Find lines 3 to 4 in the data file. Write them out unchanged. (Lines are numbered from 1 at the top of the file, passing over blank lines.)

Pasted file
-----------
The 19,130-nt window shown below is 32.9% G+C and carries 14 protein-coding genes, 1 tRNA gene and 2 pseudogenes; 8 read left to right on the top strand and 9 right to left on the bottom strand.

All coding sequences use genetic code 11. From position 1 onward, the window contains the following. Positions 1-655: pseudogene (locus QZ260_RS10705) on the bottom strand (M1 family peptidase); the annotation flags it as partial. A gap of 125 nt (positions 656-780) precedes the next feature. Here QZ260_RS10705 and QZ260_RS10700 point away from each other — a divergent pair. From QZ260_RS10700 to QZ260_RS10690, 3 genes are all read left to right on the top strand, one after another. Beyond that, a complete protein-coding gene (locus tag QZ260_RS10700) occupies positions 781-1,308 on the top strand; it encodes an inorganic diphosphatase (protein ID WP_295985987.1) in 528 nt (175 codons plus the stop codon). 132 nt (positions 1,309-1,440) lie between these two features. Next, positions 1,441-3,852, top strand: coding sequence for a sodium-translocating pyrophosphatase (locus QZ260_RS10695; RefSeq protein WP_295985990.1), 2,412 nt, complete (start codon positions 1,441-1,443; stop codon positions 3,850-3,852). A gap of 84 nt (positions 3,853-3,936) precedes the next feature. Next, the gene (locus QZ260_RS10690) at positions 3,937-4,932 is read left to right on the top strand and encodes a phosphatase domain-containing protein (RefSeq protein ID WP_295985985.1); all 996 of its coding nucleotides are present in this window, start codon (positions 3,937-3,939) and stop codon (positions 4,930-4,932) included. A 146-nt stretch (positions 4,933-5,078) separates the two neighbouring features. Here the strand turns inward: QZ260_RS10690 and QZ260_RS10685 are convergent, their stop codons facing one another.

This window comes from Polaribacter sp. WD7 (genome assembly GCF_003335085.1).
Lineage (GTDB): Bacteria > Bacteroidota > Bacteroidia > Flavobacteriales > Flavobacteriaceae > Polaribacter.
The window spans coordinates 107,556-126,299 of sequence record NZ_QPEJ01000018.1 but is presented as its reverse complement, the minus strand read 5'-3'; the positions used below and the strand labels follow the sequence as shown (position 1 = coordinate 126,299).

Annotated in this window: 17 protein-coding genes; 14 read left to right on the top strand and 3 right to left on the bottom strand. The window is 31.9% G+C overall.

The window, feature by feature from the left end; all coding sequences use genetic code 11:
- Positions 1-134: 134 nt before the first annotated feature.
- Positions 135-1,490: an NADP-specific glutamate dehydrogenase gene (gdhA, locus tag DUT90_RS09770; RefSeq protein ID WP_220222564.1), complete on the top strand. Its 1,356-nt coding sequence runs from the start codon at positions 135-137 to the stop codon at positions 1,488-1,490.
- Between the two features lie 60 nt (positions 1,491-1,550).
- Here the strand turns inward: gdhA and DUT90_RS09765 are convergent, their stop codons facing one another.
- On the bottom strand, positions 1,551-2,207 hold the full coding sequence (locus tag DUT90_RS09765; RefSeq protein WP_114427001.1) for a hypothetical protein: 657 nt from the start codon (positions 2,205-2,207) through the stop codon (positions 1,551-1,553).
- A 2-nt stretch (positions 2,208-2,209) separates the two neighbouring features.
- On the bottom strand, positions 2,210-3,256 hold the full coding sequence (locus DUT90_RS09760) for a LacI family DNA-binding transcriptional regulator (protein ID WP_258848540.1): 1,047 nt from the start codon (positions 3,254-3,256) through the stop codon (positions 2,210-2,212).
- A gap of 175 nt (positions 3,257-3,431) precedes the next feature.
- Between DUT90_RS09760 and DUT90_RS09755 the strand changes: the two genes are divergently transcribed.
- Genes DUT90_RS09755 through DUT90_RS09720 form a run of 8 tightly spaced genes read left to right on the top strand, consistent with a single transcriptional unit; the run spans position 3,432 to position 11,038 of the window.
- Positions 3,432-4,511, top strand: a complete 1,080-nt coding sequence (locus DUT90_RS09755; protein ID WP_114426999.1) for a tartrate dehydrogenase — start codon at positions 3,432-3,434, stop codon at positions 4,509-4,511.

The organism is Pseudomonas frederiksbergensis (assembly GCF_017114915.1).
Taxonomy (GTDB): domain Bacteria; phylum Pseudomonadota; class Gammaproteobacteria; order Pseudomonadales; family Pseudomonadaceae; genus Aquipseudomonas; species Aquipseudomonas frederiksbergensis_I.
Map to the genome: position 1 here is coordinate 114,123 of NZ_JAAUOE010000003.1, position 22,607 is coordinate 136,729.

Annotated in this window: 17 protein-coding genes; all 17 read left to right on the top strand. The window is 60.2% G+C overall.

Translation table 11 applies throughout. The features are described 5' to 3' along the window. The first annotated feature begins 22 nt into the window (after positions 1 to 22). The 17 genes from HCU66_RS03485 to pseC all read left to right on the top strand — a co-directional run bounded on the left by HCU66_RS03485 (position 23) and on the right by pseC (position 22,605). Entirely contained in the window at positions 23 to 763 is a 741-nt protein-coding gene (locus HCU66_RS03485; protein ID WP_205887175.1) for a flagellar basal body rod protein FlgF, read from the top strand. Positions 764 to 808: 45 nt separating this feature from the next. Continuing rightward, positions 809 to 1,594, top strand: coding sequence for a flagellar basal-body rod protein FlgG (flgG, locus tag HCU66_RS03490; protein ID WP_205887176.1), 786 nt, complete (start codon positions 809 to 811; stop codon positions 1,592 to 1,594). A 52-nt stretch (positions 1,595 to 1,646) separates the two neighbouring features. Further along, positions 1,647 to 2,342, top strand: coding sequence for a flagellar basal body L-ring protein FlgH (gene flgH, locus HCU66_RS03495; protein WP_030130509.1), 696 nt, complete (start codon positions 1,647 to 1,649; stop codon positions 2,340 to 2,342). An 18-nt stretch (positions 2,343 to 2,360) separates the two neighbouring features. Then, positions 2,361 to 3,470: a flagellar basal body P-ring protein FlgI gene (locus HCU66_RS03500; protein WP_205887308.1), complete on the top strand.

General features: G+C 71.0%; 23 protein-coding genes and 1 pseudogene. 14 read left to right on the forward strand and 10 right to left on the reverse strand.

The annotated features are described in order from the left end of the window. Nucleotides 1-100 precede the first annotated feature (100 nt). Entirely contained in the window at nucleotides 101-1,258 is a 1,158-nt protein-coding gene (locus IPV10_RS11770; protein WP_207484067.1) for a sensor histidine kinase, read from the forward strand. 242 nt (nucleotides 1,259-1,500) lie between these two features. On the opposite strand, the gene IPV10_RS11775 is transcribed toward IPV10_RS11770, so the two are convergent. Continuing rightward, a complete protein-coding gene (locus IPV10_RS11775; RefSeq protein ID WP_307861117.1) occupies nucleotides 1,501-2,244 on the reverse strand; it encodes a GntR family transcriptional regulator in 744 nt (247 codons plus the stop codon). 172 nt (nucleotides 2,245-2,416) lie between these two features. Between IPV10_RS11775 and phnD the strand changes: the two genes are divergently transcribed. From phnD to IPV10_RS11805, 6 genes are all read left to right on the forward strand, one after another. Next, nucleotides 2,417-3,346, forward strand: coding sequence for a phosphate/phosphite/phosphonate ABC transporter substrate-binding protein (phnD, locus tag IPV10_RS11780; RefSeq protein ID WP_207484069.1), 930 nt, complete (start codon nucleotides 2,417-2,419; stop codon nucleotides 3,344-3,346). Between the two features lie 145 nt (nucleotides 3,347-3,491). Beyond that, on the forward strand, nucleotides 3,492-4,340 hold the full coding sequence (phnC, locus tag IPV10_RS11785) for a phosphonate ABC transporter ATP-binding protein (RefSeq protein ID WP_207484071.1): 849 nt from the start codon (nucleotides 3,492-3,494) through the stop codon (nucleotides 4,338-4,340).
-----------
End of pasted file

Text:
This window comes from Polaribacter sp. WD7 (genome assembly GCF_003335085.1).
Lineage (GTDB): Bacteria > Bacteroidota > Bacteroidia > Flavobacteriales > Flavobacteriaceae > Polaribacter.